Join us as we embark on a journey through time and explore the spellbinding allure of the remarkable castles near Inverness.
Amidst the rugged landscapes and misty lochs of the Scottish Highlands, Inverness stands as a gateway to a bygone era filled with tales of clans, battles, and ancient fortresses. But what truly captures the imagination are the enigmatic castles that dot the landscape, each with its own story to tell. These magnificent symbols of power and prestige have witnessed centuries of history unfold within their walls, and exploring them is like stepping into a living time capsule.
As you venture into the vicinity of Inverness, you’ll be drawn into a world where legends come alive and where every stone has a whispered secret to share. From imposing strongholds perched on craggy cliffs to picturesque ruins steeped in mystery, these castles offer a captivating glimpse into Scotland’s rich heritage.
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Inverness Castle has two castellated buildings. The first dates from the 1830s and was built for the purpose of a courthouse. The second, completed in the 1840s, served as the prison. Sitting on the banks of the River Ness at the heart of Inverness, the castle is easily the most prominent structure, towering above the city and allowing for beautiful views beyond.
Loch an Eilein Castle
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Loch an Eilein Castle is hidden in the forest of Rothiemurchus is Loch an Eilein. The beautiful water, ancient pine trees and mountain views are all part of the charm, but the 13th-century island castle in the middle of the loch is the real jewel in the crown. Loch an Eilein translates from Gaelic as “Loch of the Island.”
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Stand in awe of Fort George, one of the most wonderful fortifications in Europe. It was built in the wake of the Battle of Culloden (1746) as a secure base for King George II’s army. Fort George took 22 years to complete, by which time the Jacobite threat had subsided. But it has served the British Army for almost 250 years since.
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Castle Leod is one of the most unspoilt castles in the Highlands. The castle has been lived in by the same family for well over 500 years and is the Seat of Clan Mackenzie. The castle and family have been at the epicentre of Highland and Scottish politics, heavily involved in the Jacobite Rising of 1745 as well as other adventures.
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Discover more than 1,000 years of history centred on the Great Glen. Urquhart Castle is on the shore of Loch Ness. Once one of Scotland’s largest castles, Urquhart saw great conflict during its 500 years as a medieval fortress. Control of the castle passed back and forth between the Scots and English during the Wars of Independence.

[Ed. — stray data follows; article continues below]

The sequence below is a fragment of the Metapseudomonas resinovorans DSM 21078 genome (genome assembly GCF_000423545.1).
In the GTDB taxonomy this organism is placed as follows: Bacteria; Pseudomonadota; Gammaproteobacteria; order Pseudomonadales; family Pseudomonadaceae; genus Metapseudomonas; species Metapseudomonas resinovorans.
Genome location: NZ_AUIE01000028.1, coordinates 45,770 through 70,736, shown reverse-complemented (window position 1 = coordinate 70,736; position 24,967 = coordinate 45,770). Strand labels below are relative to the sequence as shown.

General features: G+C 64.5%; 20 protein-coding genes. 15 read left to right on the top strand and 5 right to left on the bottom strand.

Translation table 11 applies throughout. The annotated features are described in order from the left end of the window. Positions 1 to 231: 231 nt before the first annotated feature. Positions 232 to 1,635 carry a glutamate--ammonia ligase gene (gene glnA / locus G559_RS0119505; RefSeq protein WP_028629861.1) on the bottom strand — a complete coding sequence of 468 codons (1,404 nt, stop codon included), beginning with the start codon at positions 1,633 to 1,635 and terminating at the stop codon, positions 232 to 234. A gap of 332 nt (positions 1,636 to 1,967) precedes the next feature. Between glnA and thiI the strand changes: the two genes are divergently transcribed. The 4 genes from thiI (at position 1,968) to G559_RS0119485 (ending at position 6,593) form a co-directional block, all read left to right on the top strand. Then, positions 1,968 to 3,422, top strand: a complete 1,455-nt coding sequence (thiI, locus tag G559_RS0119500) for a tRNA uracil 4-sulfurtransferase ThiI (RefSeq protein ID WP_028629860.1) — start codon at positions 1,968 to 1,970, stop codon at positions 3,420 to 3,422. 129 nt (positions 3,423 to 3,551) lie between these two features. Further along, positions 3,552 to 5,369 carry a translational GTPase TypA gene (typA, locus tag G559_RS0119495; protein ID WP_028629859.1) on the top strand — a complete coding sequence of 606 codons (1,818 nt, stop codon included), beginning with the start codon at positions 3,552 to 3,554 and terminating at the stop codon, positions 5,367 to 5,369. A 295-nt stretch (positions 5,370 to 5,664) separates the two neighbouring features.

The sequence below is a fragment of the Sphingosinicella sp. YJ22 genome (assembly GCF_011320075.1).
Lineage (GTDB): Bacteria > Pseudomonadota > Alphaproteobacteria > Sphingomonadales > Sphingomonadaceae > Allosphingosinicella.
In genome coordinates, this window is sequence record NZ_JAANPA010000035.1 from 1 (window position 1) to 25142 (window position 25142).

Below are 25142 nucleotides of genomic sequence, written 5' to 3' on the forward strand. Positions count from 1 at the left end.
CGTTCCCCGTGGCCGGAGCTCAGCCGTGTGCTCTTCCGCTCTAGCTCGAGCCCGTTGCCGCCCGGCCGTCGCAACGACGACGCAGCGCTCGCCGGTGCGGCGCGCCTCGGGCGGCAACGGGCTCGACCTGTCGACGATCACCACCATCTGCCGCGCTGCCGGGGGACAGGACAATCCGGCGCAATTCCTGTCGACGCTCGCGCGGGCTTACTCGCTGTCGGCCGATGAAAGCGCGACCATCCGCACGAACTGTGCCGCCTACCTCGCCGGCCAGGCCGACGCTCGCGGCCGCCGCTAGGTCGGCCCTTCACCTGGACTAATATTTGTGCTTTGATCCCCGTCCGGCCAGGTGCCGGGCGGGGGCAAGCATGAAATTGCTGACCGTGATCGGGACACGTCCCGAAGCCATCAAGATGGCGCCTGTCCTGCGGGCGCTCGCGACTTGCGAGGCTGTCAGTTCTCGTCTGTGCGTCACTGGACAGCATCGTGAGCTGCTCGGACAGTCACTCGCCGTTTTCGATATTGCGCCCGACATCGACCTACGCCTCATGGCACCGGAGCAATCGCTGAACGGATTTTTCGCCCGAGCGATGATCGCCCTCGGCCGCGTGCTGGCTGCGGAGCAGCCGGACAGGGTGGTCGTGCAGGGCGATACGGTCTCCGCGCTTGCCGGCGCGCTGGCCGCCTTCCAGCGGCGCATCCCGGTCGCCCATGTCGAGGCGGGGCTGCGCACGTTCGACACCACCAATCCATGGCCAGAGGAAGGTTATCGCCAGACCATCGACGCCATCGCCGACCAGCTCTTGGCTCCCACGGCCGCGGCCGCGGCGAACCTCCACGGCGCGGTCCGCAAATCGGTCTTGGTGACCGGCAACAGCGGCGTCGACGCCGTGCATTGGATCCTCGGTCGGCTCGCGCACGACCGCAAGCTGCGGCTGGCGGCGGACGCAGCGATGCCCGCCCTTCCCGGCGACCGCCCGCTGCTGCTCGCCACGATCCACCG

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Beaufort Castle or Castle Dounie is a Baronial-style mansion built in 1880 that incorporates older building work. It is situated on the right bank of the River Beauly near the town of Beauly in Inverness. The Castle stands on a slightly elevated rise on the south side of the River Beauly, with parkland extending to its southwest and east.
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Acres of gentle Moray countryside surround Brodie Castle, the ancestral home of the Brodie clan for over 400 years. Take a guided tour to see how changing times have altered the castle’s shape and purpose. The 16th-century guard chamber is flanked on one side by a cosy 17th-century wing and on the other by a sprawling Victorian extension.
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Cawdor is a traditional Scottish Castle built and inhabited by the Cawdor family for over 600 years. There is an ancient medieval tower constructed around the legendary holly tree. Cawdor Castle dates from the late 14th century, built as a private fortress by the Thanes of Cawdor.
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Ballindalloch Castle and Gardens has been a family home since the Sixteenth Century. Ballindalloch Castle is one of the finest surviving examples of a Scottish Baronial Castle; tourists flock from around the globe to visit this ‘Pearl of the North.’
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Dunrobin Castle is the most northerly of Scotland’s great houses and the largest in the Northern Highlands. Dunrobin Castle is also one of Britain’s oldest continuously inhabited houses, dating back to the early 1300s, home to the Earls and, later, the Dukes of Sutherland. The Castle, which resembles a French château with its towering conical spires, has seen the architectural influences of Sir Charles Barry, who designed London’s Houses of Parliament.
In conclusion, the castles near Inverness offer a fascinating glimpse into Scotland’s rich history and heritage. From the imposing stronghold of Urquhart Castle overlooking Loch Ness to the fairy-tale-like Cawdor Castle with its stunning gardens, visitors are treated to a diverse range of architectural styles and historical narratives. Exploring these ancient fortresses provides an opportunity to step back in time and imagine the lives of those who once resided within their walls. Whether you’re a history enthusiast, an architecture lover, or simply seeking picturesque landscapes, the castles near Inverness are sure to captivate and inspire. Don’t miss the chance to delve into this world of medieval grandeur and beauty during your visit to Scotland’s enchanting Highlands.